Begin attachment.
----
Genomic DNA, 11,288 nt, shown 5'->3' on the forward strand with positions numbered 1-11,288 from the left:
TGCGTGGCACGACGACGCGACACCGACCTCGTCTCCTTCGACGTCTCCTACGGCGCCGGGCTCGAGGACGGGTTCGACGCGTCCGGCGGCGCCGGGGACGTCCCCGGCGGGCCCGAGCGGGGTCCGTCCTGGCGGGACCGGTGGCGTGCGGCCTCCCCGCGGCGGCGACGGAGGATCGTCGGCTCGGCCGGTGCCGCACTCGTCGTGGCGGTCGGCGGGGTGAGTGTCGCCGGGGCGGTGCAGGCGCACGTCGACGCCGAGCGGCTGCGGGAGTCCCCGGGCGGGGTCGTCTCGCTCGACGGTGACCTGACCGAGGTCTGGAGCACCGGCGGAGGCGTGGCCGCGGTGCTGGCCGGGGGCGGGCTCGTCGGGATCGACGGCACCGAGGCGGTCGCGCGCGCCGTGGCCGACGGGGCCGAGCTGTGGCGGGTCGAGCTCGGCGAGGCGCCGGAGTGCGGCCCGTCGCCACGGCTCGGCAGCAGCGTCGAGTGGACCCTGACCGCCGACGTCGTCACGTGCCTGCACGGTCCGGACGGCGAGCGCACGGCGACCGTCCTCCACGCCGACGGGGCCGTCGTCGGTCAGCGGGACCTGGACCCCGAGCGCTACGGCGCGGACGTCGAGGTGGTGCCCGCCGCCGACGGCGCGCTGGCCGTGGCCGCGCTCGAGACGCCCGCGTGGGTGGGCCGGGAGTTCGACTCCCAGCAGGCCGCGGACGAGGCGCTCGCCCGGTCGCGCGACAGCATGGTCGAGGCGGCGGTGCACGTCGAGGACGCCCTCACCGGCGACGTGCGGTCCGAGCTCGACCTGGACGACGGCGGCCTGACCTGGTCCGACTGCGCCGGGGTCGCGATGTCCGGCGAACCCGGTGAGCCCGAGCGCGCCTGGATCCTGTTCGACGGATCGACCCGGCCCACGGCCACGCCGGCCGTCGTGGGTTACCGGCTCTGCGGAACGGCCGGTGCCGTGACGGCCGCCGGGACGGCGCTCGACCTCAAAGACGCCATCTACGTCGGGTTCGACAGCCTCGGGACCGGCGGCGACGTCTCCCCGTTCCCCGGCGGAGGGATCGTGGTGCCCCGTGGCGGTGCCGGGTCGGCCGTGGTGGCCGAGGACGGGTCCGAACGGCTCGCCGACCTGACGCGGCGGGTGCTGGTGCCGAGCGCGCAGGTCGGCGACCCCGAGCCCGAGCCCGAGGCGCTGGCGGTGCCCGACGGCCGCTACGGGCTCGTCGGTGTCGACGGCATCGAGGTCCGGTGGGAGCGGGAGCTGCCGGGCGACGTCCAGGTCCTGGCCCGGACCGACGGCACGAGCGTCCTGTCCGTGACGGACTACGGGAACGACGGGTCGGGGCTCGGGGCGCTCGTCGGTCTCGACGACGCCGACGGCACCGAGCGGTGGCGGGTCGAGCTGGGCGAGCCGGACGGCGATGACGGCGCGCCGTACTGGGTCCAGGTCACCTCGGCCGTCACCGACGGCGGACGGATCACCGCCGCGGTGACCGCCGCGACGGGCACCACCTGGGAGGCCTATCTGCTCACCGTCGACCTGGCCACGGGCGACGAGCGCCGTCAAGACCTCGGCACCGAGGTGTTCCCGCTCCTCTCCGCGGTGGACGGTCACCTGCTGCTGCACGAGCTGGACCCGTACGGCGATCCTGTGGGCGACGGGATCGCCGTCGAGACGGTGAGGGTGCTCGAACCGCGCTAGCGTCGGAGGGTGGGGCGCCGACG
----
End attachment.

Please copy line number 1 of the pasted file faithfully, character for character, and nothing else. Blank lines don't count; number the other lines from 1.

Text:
Genomic DNA, 11,288 nt, shown 5'->3' on the forward strand with positions numbered 1-11,288 from the left: